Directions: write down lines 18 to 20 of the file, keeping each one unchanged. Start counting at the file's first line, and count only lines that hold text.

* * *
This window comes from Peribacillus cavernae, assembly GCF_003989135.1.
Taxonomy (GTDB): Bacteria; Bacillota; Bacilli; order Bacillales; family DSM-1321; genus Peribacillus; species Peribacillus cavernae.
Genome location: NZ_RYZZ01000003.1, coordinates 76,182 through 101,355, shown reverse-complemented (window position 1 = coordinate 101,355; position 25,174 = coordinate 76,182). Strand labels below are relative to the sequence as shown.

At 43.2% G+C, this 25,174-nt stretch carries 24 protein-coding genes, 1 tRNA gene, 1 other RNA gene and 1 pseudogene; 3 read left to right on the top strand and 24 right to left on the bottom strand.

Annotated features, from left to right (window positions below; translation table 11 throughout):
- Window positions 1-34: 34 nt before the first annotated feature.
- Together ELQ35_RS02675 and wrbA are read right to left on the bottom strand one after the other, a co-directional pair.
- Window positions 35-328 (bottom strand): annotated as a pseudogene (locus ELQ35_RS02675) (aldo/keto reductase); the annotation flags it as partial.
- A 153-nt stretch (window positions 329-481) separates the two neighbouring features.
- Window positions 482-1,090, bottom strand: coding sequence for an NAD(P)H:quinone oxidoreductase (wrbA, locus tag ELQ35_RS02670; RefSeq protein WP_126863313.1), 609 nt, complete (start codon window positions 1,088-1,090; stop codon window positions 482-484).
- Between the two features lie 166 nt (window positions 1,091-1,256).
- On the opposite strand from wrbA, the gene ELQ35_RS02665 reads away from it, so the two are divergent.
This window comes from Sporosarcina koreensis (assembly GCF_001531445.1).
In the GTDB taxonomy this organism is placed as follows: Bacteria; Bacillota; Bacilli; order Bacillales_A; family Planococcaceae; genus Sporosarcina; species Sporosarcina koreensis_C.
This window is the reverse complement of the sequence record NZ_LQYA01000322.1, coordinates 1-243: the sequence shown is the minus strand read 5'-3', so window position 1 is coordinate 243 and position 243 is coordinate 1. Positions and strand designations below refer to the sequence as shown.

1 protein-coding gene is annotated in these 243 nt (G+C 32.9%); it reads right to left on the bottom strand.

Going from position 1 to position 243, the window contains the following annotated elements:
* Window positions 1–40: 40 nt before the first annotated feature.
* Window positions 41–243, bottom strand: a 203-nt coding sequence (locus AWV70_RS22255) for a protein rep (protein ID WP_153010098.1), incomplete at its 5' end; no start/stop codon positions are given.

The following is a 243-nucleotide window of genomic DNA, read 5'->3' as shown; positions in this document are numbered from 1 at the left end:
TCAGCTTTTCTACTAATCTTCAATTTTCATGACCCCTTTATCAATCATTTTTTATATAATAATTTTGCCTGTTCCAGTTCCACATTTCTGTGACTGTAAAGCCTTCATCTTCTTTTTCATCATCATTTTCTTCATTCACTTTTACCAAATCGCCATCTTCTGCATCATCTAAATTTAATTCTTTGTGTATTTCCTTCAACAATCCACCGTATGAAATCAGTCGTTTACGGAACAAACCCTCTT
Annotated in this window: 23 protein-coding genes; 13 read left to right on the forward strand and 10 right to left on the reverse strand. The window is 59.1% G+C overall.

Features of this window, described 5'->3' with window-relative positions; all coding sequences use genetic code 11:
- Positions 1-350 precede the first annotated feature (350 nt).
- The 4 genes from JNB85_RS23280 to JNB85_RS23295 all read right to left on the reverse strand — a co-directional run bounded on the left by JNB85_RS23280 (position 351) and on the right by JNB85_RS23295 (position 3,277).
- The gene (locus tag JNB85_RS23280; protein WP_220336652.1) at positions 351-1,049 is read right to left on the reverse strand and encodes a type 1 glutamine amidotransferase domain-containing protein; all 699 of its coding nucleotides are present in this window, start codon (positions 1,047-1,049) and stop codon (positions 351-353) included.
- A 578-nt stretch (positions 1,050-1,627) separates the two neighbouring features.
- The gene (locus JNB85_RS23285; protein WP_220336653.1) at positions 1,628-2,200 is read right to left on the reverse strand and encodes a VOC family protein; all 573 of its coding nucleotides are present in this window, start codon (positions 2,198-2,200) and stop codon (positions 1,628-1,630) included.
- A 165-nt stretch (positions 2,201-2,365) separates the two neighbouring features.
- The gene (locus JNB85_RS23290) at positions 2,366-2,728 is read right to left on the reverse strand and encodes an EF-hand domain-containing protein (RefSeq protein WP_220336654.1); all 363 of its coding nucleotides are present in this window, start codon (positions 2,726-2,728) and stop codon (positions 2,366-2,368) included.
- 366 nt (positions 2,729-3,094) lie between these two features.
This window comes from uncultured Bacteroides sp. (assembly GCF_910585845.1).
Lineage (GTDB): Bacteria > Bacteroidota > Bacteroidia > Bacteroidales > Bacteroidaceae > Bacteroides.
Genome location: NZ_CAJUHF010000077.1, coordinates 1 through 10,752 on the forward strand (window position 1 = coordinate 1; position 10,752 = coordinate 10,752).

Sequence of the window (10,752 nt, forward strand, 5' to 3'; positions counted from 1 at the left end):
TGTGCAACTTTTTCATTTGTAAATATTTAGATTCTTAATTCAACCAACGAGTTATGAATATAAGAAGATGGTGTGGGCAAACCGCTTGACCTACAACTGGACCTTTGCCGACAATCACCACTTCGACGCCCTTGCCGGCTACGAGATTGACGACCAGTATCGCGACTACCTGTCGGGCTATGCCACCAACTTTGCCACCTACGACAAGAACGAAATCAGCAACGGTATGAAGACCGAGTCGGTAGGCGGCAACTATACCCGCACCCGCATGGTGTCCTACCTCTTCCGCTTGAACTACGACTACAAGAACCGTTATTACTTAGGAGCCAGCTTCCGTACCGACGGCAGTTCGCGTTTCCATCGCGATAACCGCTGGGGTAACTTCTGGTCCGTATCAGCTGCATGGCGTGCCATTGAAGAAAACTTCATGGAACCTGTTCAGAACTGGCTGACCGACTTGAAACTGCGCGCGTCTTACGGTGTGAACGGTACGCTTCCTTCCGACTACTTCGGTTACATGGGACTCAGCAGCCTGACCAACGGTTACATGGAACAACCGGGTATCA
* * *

* Window positions 1–40: 40 nt before the first annotated feature.
* Window positions 41–243, bottom strand: a 203-nt coding sequence (locus AWV70_RS22255) for a protein rep (protein ID WP_153010098.1), incomplete at its 5' end; no start/stop codon positions are given.

The following is a 243-nucleotide window of genomic DNA, read 5'->3' as shown; positions in this document are numbered from 1 at the left end: